|Laura with Jenna Atturio
In the fall of 2006, Laura was listed for a second liver transplant. Within that time she fell in and out of the right MELD score to be active on the list and one of her best friends, Jenna Atturio, passed away. Jenna was also waiting for a liver transplant. In 2008, Ann and Laura packed up and moved to Jacksonville Florida. The Mayo Clinic in Jacksonville did significantly more liver transplants than here in New England and the chances of her receiving a new liver in time would be much greater there. Leaving their family, friends and support system behind, they moved south with hopes that it would save her life. Daily reports were published on CaringBridge to keep us all up to date on how she was doing, the new friends they were meeting and the efforts made to make Jacksonville a home away from home.
Laura’s health was declining but we never gave up hope and kept praying that she would receive her transplant. Ann and her husband Jim even appeared on a local news station in Jacksonville pleading for help. Then, on Friday April 4 all of our prayers seemed answered when a liver became available. Laura when into the O.R. at 8:00 am and we all held our breath. I remember so clearly that the American Liver Foundation Gala was that evening and my friend Dr. Doug Horst spoke at the event. He talked about Laura and how she was receiving her transplant that day. Although busy at the gala, my phone never left my sight desperately waiting to get the call that the transplant went well and Laura would be okay. That call never came. The next morning my phone rang and I knew immediately who it was. Ann wanted me to hear from her that Laura passed away the night before. She was too sick to survive the surgery and her poor body simply couldn’t take anymore. I sobbed while Ann thanked me for everything I had done for Laura and assured me that she was in a better place, no longer in pain. I swore to Ann that morning that I wasn’t done; I would keep working and fighting for Laura every way I knew how. Two weeks later I ran the Boston Marathon, this time in memory of Laura. The Boston Globe even ran a story on my run for her called Legacies of Endurance. I was interviewed for that article moments after stumbling into the Westin after finishing the race. I’m so thankful Adrian Walker found some good quotes in my delirious ramblings.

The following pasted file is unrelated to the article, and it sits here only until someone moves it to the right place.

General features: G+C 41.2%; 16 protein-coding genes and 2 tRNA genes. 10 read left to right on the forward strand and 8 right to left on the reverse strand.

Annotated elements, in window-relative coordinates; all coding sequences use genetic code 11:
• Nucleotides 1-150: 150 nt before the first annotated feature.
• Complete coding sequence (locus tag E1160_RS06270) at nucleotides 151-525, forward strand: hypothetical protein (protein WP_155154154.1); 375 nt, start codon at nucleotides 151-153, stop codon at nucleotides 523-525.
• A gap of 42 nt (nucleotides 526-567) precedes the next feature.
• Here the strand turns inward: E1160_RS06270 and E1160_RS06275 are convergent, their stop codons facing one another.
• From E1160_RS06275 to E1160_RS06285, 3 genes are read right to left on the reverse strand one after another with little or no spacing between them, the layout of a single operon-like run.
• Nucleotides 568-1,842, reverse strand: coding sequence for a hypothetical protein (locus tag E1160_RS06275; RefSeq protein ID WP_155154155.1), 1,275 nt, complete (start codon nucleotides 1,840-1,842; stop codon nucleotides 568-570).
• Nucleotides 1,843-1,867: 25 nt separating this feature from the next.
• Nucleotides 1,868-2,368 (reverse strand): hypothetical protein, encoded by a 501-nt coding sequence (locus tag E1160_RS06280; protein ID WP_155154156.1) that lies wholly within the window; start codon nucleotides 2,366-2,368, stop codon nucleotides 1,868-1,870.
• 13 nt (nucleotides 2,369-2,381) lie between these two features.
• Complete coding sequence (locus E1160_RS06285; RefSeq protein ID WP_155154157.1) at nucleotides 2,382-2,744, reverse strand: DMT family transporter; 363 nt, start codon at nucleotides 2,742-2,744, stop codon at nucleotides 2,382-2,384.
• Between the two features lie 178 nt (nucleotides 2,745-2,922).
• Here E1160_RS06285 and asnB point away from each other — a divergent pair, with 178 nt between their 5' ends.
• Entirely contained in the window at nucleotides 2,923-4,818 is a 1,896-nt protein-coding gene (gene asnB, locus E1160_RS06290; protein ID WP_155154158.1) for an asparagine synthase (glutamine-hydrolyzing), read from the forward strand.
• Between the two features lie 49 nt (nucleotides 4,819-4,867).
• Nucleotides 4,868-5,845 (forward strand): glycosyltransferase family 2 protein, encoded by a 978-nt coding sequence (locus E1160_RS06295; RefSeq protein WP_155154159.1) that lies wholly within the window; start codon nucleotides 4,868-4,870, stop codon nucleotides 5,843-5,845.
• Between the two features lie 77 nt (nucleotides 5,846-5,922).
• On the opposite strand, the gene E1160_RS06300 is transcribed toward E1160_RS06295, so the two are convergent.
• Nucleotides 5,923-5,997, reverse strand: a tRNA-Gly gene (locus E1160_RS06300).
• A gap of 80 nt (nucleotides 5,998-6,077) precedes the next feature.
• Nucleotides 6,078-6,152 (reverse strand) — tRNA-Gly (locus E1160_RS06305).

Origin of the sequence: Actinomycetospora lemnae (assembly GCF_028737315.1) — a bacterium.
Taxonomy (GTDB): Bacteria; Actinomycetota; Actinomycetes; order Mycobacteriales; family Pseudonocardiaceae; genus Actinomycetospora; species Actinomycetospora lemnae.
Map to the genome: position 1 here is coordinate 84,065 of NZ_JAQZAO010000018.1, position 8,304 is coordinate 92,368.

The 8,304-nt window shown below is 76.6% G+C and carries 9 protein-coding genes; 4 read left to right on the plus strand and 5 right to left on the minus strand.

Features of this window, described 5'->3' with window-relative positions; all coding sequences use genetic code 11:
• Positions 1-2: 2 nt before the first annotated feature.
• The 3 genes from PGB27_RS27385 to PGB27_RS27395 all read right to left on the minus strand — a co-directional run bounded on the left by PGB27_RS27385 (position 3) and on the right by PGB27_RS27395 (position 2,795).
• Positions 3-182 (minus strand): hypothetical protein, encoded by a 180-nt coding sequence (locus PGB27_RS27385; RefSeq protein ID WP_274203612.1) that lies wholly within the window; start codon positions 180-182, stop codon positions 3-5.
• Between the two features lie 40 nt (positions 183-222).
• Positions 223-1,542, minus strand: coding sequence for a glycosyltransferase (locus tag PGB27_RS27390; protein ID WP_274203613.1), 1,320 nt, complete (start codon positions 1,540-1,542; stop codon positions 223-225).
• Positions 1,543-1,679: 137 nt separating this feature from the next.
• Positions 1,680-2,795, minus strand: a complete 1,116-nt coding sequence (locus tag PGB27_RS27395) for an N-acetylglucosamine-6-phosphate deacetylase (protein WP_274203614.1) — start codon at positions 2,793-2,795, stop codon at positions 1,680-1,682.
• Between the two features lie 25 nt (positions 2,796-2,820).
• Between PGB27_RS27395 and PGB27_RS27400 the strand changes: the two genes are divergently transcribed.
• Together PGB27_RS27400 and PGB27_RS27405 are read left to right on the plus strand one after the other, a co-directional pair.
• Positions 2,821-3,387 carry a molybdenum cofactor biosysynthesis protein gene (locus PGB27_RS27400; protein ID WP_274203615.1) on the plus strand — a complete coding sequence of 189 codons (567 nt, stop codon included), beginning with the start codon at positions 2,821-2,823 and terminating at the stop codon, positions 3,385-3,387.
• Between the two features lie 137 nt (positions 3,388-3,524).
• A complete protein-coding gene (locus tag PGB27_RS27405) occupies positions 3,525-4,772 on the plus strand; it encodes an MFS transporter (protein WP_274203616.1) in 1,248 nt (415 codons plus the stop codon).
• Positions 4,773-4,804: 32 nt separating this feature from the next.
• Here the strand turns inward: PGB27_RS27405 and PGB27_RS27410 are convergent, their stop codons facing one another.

|Running the 2008 Boston Marathon for Laura
It’s been over four years since we lost Laura. I think of her every day and her story inspires me to do the best work I can at New England Organ Bank. Her family remains active with the Liver Foundation and with NEOB doing volunteer work. They share their story encouraging others to be registered organ donors. She may be gone but our fight continues.
Today, September 11, would have been Laura’s 25th birthday. Ironically, it’s a day they we associate with destruction and terror since the 2001 attacks, but for those of us who knew and loved Laura Linehan, today belongs to a special young woman. A woman who was able to focus on the positive and find the light in even the worst of scenarios. She laughed a lot and lived her short life to the fullest. In her honor, I will continue each day to try and do the same. If you are not currently a registered organ donor please visit www.DonateLifeNewEngland.org to educate yourself about donation and sign up to potentially save lives.
Cause these are the days worth living
These are the years we’re given
And these are the moments
These are the times
Let’s make the best out of our lives
In loving memory of Laura Christine Linehan
September 11, 1987 – April 4, 2008